Isabela Da Cruz is at the beginning of a long handball journey. Making the U.S. roster for the 2021 North American and Caribbean Handball Confederation (NACHC) Championships this summer is just the first step.
The 15-year-old plans to play handball professionally someday and hopes to use this tournament to springboard towards a long career with Team USA and in European handball leagues.
“I tried out for the U.S. Women’s National Team because I really love to play handball. The more I play, the better I feel about my skill set,” Da Cruz said. “Making the team will help me play more outside the U.S and set me up to play professional handball. My father and I are trying to find some connections with schools outside the U.S. to study and play handball in, and talking to my older teammates about that stuff also helps.”
However, her professional handball dream was not always fully formed. Da Cruz only recently began pursuing a career in professional handball in Brazil, prior to moving to the States.
“When I first played in Brazil, I didn't really practice,” Da Cruz said. “I was just playing handball to have some fun and exercise, so I didn't practice that much. I practiced like two days a week.”
But eventually, she learned how much she loved to play handball, and started investing more in her handball career.
“In Brazil, right before we moved, I joined a competitive handball club,” Da Cruz said. “That experience made me realize that I wanted to play handball professionally. So, when I moved here and found Boston, it really helped me move to the next stage of my career towards professional handball.”
She joined Boston Team Handball Club two years ago and has seen a marked improvement in her skills, thanks to increased competition and a significant age difference between herself and her competitors and teammates alike.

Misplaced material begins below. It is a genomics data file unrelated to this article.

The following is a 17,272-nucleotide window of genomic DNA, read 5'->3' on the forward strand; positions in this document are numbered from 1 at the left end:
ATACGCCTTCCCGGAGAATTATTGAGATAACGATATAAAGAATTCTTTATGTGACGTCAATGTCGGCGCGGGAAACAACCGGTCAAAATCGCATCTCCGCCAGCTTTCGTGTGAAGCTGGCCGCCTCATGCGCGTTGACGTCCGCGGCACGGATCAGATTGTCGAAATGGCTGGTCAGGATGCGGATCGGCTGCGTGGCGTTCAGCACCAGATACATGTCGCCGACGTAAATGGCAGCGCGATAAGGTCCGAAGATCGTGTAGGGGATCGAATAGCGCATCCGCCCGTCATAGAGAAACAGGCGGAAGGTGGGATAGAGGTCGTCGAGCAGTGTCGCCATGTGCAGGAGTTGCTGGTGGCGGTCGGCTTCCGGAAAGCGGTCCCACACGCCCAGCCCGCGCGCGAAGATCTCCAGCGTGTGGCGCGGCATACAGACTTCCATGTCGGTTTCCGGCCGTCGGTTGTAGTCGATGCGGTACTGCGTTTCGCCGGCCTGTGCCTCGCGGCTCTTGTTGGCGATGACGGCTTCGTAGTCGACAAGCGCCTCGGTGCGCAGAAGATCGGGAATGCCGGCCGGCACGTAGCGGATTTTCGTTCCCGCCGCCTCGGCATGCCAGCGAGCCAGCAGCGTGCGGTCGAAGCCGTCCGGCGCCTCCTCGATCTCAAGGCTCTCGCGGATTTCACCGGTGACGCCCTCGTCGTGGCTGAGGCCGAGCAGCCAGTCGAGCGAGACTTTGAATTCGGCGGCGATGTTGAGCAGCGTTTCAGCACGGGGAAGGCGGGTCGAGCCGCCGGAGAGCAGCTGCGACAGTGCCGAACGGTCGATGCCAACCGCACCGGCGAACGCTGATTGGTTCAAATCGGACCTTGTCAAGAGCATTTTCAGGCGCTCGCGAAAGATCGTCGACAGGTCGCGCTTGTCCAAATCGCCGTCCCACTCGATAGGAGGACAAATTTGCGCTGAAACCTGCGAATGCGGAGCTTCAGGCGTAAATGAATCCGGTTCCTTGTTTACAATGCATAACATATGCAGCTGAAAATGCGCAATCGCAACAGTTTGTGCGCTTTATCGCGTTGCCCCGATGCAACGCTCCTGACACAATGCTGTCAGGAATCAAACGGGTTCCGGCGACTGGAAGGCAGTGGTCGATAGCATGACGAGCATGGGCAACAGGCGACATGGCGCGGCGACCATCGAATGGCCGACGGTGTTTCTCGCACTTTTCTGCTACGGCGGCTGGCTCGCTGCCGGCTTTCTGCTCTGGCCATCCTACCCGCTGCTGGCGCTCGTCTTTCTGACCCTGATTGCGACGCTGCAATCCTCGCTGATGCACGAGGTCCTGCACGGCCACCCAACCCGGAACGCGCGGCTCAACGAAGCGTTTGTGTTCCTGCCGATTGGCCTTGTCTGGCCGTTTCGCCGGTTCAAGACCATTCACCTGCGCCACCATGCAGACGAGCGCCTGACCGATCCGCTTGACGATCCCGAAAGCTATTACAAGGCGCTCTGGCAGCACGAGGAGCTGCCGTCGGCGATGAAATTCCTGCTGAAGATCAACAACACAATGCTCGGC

“Playing with Boston is more challenging because I’m playing against adults and they have more handball experience than I do,” Da Cruz said. “For example, take [Assistant Coach] Noelia Anton-Bolanos. She’s really skilled and to play with her or against her is really challenging, and it’s really helped me improve. Boston has really helped me improve in a short amount of time.”
“I’m always nervous when I play handball,” she added. “But, in tournaments, I'm not as nervous because I'm playing with Boston; they've made me really comfortable playing with them. They don't judge me at all and they're always trying to help me get better.”
Part of playing any sport professionally is watching game film to understand the strengths and weaknesses of an athlete’s game and how they can be improved (or exploited by the opposing teams) during games. In order to facilitate her own improvement, Da Cruz and her father recently began watching more high-level handball.
“My father and I watch all the European games together.We watch the Men’s and Women’s [EHF] Champions League all the time,” Da Cruz said. “We also watch the other European professional leagues – we really just watch everything we can. I like it because I can get ideas for drills and scoring moves from the best handball players in the world.”